You enter the doors of your high school, (La Guardia Arts aka the “FAME” school), greeted by the members of the Lucky Chops Brass Band, a group of students known to parade the halls during holiday season blowing on their instruments and intruding into classrooms with their performances. This mini concert marks the beginning of your school day. You observe the students around you and see one student wearing safety pins as earrings, another student is rocking the latest Jordans, and another student is dressed up as Jack Sparrow from Pirates of the Caribbean. This is the norm for you.
The vocal majors singing their latest operatic assignments in the hallways serve as friendly reminders that you are in school. The instrumental majors pulling out their violins during lunch period improvising and attempting to replicate Miri Ben Ari’s hip hop violin renditions also fulfill this purpose. The dance majors spend four periods perfecting their extensions and arabesques. The drama majors (aka the crazy ones at school) rehearse their lines in the basement. And of course we have the techies, the forgotten soldiers of this arts school, who without their help, the various shows that prominent talent scouts attend would be a surefire epic failure.
Now imagine this:
It is your first day of class at the U of R. The campus is exactly how you envisioned it; green grass, traditional dorm buildings, and people playing Frisbee on the quad. Everything is like it should be.
It was this transition that was a shocker for me. Don’t get me wrong. I love the U of R. I have first hand access to some of the best professors, highest quality classes, and I have made lifelong friends. But I have to admit, it was a little bit difficult going from a school like LaGuardia Arts to the U of R. Music has been a vital part of my existence. I have been playing the violin for the past ten years. I was an instrumental major in high school. I took part in many productions that my high school held. The arts were just as important as academics. One did not exist without the other.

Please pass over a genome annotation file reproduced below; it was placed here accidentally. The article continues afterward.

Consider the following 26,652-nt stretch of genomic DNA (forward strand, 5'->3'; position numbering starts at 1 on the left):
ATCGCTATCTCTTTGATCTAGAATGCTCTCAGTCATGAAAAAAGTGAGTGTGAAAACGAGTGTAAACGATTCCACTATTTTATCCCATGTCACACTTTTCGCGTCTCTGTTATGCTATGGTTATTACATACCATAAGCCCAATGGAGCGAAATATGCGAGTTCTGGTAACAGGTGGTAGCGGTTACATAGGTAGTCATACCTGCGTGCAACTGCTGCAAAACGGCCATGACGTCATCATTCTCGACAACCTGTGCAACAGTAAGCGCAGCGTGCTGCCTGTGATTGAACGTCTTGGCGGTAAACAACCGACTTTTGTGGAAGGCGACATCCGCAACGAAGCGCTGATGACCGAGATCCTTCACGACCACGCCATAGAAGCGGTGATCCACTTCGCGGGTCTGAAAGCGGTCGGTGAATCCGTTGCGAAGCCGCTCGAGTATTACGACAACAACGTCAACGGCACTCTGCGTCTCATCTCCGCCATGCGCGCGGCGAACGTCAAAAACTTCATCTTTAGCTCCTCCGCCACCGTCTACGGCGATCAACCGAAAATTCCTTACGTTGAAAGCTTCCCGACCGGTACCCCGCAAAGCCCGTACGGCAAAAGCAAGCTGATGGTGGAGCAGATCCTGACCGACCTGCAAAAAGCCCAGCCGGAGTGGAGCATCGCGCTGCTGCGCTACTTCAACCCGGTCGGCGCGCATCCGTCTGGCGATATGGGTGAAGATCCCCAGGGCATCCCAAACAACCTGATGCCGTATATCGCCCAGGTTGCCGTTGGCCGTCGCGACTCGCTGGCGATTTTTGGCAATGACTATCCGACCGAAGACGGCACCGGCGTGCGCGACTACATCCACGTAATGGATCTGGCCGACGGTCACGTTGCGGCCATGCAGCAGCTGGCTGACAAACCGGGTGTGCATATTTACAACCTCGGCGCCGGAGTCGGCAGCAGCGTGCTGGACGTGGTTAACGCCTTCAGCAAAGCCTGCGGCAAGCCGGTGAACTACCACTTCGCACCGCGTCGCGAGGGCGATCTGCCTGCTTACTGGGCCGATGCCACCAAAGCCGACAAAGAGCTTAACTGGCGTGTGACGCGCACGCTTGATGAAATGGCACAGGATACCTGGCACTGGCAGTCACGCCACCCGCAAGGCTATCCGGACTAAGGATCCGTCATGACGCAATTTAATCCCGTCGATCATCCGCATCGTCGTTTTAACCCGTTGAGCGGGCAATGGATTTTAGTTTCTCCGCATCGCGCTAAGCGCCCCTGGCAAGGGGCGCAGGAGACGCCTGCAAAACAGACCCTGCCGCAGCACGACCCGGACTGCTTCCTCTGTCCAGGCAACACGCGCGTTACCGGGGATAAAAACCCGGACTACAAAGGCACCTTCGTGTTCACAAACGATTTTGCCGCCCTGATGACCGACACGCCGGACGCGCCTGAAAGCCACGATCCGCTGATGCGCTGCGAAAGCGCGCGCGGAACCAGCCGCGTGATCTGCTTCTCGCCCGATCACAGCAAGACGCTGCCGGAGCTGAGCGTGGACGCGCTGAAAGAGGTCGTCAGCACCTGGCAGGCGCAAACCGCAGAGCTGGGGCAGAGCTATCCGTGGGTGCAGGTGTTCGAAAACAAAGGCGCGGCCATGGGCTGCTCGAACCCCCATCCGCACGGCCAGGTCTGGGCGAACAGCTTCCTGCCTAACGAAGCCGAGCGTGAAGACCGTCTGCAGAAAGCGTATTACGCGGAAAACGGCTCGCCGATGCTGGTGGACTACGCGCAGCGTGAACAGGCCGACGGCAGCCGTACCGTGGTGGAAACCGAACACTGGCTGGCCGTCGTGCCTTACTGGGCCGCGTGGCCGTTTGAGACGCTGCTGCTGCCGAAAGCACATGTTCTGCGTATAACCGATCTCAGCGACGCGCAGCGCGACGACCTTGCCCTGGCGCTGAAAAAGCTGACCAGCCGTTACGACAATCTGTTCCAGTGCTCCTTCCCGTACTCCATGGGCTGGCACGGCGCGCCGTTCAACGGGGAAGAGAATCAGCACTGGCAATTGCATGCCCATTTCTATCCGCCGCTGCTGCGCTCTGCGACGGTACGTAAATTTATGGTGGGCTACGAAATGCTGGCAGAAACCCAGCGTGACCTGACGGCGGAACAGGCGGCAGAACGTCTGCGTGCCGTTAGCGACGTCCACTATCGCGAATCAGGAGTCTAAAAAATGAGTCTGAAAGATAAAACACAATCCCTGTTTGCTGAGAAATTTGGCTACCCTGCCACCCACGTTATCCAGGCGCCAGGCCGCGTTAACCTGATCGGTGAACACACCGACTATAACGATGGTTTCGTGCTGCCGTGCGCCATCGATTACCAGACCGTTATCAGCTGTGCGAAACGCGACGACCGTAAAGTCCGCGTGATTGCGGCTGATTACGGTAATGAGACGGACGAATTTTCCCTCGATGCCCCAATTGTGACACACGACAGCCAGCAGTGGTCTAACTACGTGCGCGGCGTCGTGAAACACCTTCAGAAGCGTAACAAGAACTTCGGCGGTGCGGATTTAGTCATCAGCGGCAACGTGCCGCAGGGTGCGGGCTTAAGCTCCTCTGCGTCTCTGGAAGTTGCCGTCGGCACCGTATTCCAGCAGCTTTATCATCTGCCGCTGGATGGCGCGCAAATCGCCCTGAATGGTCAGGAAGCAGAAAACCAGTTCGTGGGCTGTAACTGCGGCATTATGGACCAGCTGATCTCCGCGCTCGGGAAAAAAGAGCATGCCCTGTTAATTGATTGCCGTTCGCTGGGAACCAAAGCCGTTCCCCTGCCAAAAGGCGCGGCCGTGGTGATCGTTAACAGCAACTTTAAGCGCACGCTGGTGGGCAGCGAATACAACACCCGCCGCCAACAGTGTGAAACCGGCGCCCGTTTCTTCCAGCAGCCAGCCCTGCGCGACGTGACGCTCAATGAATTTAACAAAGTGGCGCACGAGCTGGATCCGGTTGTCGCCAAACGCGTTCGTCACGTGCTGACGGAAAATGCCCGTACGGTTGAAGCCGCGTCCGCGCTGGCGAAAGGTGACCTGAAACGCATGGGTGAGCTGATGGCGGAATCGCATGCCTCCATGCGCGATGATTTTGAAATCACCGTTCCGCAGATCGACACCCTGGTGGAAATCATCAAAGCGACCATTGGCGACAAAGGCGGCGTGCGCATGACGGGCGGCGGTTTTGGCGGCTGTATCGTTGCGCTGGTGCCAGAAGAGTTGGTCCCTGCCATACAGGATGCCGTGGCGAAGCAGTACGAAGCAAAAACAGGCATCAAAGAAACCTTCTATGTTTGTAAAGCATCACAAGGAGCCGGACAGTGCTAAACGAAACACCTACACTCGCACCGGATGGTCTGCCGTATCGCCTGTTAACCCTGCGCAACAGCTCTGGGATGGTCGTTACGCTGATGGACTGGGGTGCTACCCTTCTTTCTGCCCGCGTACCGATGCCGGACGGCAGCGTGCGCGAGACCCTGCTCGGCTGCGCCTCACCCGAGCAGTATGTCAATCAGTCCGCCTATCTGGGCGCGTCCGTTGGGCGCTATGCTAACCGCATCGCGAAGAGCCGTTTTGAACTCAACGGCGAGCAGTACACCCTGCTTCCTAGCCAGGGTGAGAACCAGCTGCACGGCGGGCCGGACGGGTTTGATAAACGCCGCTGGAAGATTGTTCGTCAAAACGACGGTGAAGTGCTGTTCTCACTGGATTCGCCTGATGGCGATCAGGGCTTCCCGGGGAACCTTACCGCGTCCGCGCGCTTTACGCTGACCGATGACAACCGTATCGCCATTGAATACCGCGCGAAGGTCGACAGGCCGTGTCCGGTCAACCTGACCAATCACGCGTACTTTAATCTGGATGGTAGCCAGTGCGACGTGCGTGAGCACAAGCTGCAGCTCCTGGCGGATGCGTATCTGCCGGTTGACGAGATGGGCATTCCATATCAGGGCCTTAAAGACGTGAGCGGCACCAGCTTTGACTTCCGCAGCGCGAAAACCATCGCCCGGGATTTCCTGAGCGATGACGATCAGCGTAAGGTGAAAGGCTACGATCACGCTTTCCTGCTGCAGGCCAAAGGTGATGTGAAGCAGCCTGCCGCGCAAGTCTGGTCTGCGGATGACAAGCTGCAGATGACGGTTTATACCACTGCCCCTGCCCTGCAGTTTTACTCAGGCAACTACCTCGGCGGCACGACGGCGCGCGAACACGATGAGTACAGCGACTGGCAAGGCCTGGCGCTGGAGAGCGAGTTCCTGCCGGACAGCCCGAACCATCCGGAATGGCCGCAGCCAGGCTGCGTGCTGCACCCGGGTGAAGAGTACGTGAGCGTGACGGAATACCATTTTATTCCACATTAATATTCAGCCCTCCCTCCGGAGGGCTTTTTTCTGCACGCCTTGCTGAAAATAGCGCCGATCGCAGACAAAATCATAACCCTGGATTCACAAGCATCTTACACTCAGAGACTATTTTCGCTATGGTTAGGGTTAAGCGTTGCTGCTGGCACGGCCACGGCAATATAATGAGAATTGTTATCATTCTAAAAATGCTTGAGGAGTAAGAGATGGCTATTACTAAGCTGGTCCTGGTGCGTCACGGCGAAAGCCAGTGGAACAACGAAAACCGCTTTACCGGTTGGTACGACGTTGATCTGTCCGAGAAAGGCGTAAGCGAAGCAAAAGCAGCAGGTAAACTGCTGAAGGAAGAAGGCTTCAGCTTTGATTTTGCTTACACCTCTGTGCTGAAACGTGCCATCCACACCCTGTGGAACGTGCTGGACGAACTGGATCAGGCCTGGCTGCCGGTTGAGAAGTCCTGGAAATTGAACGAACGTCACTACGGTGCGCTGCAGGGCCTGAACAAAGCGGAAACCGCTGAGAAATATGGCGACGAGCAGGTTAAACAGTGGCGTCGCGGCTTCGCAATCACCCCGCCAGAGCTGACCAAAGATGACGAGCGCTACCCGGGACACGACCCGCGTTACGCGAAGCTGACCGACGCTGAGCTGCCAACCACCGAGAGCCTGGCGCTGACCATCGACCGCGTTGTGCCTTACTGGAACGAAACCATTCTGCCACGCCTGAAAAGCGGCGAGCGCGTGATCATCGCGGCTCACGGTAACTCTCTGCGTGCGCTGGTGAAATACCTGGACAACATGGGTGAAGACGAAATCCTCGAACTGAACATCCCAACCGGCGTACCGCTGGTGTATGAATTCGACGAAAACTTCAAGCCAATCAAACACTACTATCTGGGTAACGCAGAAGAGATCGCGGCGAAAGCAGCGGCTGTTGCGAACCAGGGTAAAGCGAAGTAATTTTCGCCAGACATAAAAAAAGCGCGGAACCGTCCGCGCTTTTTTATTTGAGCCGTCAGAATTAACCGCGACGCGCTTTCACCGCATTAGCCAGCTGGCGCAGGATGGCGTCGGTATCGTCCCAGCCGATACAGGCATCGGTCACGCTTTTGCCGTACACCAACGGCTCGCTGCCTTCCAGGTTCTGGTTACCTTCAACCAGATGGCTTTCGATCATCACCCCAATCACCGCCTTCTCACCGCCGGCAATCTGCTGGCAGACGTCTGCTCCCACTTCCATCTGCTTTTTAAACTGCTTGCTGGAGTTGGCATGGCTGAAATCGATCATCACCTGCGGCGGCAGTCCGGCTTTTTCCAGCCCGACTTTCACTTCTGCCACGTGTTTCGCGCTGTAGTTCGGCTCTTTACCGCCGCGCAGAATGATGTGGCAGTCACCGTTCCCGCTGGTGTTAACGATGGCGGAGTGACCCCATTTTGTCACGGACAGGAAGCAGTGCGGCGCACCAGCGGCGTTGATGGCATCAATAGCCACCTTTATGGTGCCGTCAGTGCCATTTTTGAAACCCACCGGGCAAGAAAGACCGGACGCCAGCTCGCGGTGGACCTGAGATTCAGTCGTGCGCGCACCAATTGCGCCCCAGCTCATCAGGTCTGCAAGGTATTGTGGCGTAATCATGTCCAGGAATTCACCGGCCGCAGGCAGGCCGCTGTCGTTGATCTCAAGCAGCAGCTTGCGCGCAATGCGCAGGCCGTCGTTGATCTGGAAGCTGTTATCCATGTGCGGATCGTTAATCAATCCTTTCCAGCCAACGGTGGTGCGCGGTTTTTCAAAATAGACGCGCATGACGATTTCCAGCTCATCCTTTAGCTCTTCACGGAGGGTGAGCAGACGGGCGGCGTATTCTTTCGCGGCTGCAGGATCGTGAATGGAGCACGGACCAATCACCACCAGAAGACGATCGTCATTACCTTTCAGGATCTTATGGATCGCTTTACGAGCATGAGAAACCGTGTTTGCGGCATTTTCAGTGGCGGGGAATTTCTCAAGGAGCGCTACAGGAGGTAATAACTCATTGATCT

In high school, if I asked someone “What is your major?,” they would respond, “Oh, I am a drama major,” or “I am a dance major.” At the U of R, I heard a very different tune. When I ask this question, I am answered with “I am Molecular Biology/ Genetics Major,” or “I am an Economics major,” or even “I am double majoring in Electrical Engineering and Mechanical Engineering.” I am often left with the thought, should I be majoring in something within the science field? This was a question that I battled with often during my freshman year at the U of R. I decided to go into the Nursing field. I took Biology and the like, and hated it. By the end of my freshman year I succumbed to my already known realization that the sciences were not for me.
I am now an English major, and loving it. I am also pursuing a minor in music. Even though it took a while to find my niche, once I decided to be honest with myself and do what I love and what I know how to do, everything just clicked. I still have my outlet with music. I plan on utilizing the U of R’s connection to Eastman and taking classes there. My advice to prospective students who are going from a very arts school to the U of R: You do not sacrifice your art! Stay true to you.
Peace, love, and all of the above.